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NAP

Naptime Wars: Your Guide to Less Stress, More Sleep

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The rubbing of eyes, crying over a tumbled block, and more whining than usual… it’s nap time! Even when it is obvious your child is exhausted and in desperate need of a rest, sometimes they still kick, scream and fight when it’s time to go down for their nap. By two years old most children have transitioned into only needing one nap a day, typically in the afternoon. As they get older, 25% of children by the age of three will no longer need a daily nap. Another 50% of children will no longer require a nap by the age of four and the remaining 25% of children may still need a nap until the age of five or six.

Mayo Clinic in Minnesota recommends that toddlers get 12-14 hours of sleep, in a 24-hour period. If your child sleeps 10 hours at night, then aim for approximately a 2-hour nap. If your child sleeps 12 hours at night, they might not need an afternoon nap, or possibly just a short 30-45 minutes. These are just guidelines to think about while planning naps around what your child needs.

Naptime can be one of the most stressful yet needed times of the day for both child and adult. So, as parents, how can we make this a less stressful and even pleasant experience? Make the nap time routine something you and your child can do consistently. This routine is important both for your child’s development, and it will help your child have an easier time falling asleep everyday. Plan on putting your child down at the same time everyday and establish a pre-nap ritual. Reading a book or two, quiet playtime or cuddling while listening to soft music are some ideas. Pick what works for you, but try to stay consistent. If your child is in day care a few times a week, try to keep the time of the nap the same at both places and provide your child with the same stuffed animal or blanket at each place.

When you child is napping at home, try to let them wake up on their own- this ensures they are well rested. However it’s recommended not to let them nap past 4: p.m. or they might have a difficult time falling asleep at bedtime.

And for those days when they just don’t want to nap…try doing something that can be soothing. A walk in a stroller or drive in the car, some children find movement to be calming. If leaving the house isn’t an option, try placing a few toys in the crib or bed and insist on “quiet time.” Close the door and let them know this is quiet playtime. Hopefully they will end up falling asleep, but even if they don’t, at least they have rested and quieted their bodies, which is better for them and you!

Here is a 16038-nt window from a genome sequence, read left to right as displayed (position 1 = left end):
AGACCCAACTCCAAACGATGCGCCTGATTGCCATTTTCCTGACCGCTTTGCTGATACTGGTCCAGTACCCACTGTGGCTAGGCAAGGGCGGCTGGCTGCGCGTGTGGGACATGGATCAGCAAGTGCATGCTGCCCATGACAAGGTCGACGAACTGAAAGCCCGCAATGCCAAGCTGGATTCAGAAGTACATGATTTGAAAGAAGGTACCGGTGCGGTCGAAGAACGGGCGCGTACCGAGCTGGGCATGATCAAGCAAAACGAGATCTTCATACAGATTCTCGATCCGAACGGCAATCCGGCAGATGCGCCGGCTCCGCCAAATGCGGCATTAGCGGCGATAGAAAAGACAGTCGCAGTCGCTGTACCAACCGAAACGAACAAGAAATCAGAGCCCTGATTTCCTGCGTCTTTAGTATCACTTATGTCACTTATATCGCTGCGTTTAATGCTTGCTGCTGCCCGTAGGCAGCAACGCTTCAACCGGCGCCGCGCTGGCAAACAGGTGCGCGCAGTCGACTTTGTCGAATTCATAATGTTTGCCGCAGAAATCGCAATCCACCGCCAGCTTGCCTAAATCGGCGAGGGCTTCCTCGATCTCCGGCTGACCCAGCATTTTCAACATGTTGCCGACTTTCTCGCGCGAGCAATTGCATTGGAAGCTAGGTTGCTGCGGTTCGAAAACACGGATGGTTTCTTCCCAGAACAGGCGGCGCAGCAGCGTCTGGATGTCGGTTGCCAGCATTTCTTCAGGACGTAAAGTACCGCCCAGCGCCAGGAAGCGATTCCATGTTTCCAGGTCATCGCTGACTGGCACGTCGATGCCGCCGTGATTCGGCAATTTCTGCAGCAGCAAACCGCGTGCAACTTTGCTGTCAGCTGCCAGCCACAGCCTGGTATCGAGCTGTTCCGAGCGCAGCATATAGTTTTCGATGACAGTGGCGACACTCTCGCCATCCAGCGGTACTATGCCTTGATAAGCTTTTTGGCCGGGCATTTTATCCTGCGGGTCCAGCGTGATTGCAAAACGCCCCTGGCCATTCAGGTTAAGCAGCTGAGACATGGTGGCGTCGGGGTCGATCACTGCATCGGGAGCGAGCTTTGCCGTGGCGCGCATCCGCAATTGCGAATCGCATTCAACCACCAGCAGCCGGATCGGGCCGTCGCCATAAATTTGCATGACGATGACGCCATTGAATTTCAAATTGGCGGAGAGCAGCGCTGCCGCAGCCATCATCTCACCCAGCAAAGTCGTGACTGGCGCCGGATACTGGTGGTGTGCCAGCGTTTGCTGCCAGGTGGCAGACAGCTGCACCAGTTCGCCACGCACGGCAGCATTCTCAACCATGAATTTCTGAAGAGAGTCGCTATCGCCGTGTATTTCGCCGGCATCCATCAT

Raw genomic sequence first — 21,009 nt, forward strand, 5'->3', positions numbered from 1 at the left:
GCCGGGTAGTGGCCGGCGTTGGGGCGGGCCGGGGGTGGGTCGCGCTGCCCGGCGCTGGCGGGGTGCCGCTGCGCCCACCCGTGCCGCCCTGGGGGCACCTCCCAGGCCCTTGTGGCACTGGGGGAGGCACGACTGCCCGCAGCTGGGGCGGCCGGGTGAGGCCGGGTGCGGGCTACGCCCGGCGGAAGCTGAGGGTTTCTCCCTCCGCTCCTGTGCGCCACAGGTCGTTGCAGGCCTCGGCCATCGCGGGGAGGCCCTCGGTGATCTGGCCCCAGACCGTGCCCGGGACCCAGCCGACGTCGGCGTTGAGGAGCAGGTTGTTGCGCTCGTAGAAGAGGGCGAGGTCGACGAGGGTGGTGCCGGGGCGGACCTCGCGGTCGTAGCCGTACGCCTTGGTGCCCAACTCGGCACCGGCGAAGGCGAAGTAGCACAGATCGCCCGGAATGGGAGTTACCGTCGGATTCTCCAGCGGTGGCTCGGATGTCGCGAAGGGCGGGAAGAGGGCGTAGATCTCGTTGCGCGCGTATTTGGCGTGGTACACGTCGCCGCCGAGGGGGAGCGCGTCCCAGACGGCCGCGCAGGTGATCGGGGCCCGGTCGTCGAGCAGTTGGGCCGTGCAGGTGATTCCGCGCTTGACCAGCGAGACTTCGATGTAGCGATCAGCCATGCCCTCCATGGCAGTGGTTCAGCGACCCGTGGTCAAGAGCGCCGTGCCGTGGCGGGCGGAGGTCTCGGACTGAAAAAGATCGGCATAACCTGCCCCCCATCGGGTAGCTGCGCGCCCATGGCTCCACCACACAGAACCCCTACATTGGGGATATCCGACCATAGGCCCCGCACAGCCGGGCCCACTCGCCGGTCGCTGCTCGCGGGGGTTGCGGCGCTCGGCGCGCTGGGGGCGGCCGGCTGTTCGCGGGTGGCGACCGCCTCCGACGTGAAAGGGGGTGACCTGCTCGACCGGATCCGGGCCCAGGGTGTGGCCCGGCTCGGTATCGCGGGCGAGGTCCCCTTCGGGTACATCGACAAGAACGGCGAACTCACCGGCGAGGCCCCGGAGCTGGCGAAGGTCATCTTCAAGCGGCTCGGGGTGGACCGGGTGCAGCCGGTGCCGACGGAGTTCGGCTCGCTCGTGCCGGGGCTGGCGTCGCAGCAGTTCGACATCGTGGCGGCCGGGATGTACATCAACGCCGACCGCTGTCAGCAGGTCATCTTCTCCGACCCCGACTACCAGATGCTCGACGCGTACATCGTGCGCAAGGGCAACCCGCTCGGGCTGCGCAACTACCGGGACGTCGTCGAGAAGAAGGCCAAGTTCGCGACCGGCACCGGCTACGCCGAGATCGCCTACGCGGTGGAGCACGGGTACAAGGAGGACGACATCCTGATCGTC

Each child is different. How much sleep they need, what time of the day they need to sleep, how they fall asleep etc. Above are just some tips that we hope are helpful in regards to naps in your household but remember to always adapt  to your child’s individual needs.

Elissa Sungar is the Co-Creator of If Not You, Who? a free website that offers easy and fun in-home educational activities that help prepare children for kindergarten and life. Her passion for early childhood education grew out of her experience as a pre-school teacher at Stanford University’s Bing Nursery School. Elissa loves hiking, running, tennis, yoga, cute workout clothes, good cheese, great baked goods and exploring Denver! Twitter: @ElissaINYW.

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Comments
  • comment avatar Amber Johnson December 19, 2013

    My biggest advice is to have a consistent schedule. Every day at 2 p.m., my kids went down for a nap. Occasionally they fought it but usually they fell asleep pretty quickly. And never, ever lay down with them. That will form some bad habits…better to let them fall asleep on their own.

  • comment avatar Anna December 19, 2013

    My oldest napped everyday till she went to first grade. My 3 and almost 5 year olds take a 2-3 hour nap everyday too, and still go to bed at 7:30. They are much happier when they are rested, and so am I.

  • comment avatar Amber Johnson December 19, 2013

    Both of my kids stopped taking naps at 3. A very sad time, indeed but I still enforced quiet time for my sanity.

  • comment avatar Anna December 19, 2013

    Yep, mine know everyday what they are going to do at noon and they do it. No complaints because it’s been our routine since they were babies. :-)

  • comment avatar Cathy December 19, 2013

    Consistency and a routine. Mine is 3 and he still naps most of the time for an hour and 15 min. Even just quiet time if they won’t nap is helpful. Keep things quiet and calm before nap, no loud toys, read books and sing songs, sippy of milk or water and then down they go.

  • comment avatar Morgan December 19, 2013

    Duct tape. :-)

  • comment avatar Bruce Smith December 20, 2013

    Generally speaking, I believe the more we listen to our kids and let them practice regulating their own sleep schedule, diet, activity level, etc., the better. In 15 years of working at Alpine Valley School, I’ve repeatedly seen that even young children are capable of a lot more responsibility than we sometimes give them credit for. I know it isn’t always practical to just leave this kind of thing up to them, but you might be surprised just how hard kids will try to meet our respectful, high expectations.

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